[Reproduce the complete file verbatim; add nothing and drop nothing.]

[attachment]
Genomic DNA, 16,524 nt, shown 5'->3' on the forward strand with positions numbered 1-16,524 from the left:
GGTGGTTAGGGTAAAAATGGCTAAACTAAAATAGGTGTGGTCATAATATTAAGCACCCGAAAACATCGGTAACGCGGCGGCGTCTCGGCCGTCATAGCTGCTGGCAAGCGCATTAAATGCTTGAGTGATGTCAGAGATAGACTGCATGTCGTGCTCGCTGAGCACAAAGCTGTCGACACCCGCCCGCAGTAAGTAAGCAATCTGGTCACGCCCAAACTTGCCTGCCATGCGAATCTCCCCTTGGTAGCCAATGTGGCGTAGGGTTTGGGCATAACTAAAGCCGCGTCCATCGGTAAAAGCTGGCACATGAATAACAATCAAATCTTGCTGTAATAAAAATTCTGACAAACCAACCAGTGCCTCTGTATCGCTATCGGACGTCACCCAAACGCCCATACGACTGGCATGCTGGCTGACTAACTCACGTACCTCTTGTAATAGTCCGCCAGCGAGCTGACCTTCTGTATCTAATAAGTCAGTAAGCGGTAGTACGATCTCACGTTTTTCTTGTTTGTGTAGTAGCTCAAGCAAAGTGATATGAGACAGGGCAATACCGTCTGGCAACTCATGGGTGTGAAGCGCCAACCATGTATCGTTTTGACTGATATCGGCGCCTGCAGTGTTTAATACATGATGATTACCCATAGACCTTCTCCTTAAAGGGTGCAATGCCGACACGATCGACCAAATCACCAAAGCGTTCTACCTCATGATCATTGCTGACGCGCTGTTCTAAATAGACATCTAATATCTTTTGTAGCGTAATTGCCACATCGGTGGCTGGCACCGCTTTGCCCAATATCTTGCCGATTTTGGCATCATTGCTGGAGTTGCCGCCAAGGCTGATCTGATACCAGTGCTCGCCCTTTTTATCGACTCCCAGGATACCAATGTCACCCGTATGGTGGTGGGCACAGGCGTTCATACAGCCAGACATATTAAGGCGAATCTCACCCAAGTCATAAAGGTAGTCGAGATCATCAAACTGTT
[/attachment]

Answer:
Genomic DNA, 16,524 nt, shown 5'->3' on the forward strand with positions numbered 1-16,524 from the left:
GGTGGTTAGGGTAAAAATGGCTAAACTAAAATAGGTGTGGTCATAATATTAAGCACCCGAAAACATCGGTAACGCGGCGGCGTCTCGGCCGTCATAGCTGCTGGCAAGCGCATTAAATGCTTGAGTGATGTCAGAGATAGACTGCATGTCGTGCTCGCTGAGCACAAAGCTGTCGACACCCGCCCGCAGTAAGTAAGCAATCTGGTCACGCCCAAACTTGCCTGCCATGCGAATCTCCCCTTGGTAGCCAATGTGGCGTAGGGTTTGGGCATAACTAAAGCCGCGTCCATCGGTAAAAGCTGGCACATGAATAACAATCAAATCTTGCTGTAATAAAAATTCTGACAAACCAACCAGTGCCTCTGTATCGCTATCGGACGTCACCCAAACGCCCATACGACTGGCATGCTGGCTGACTAACTCACGTACCTCTTGTAATAGTCCGCCAGCGAGCTGACCTTCTGTATCTAATAAGTCAGTAAGCGGTAGTACGATCTCACGTTTTTCTTGTTTGTGTAGTAGCTCAAGCAAAGTGATATGAGACAGGGCAATACCGTCTGGCAACTCATGGGTGTGAAGCGCCAACCATGTATCGTTTTGACTGATATCGGCGCCTGCAGTGTTTAATACATGATGATTACCCATAGACCTTCTCCTTAAAGGGTGCAATGCCGACACGATCGACCAAATCACCAAAGCGTTCTACCTCATGATCATTGCTGACGCGCTGTTCTAAATAGACATCTAATATCTTTTGTAGCGTAATTGCCACATCGGTGGCTGGCACCGCTTTGCCCAATATCTTGCCGATTTTGGCATCATTGCTGGAGTTGCCGCCAAGGCTGATCTGATACCAGTGCTCGCCCTTTTTATCGACTCCCAGGATACCAATGTCACCCGTATGGTGGTGGGCACAGGCGTTCATACAGCCAGACATATTAAGGCGAATCTCACCCAAGTCATAAAGGTAGTCGAGATCATCAAACTGTT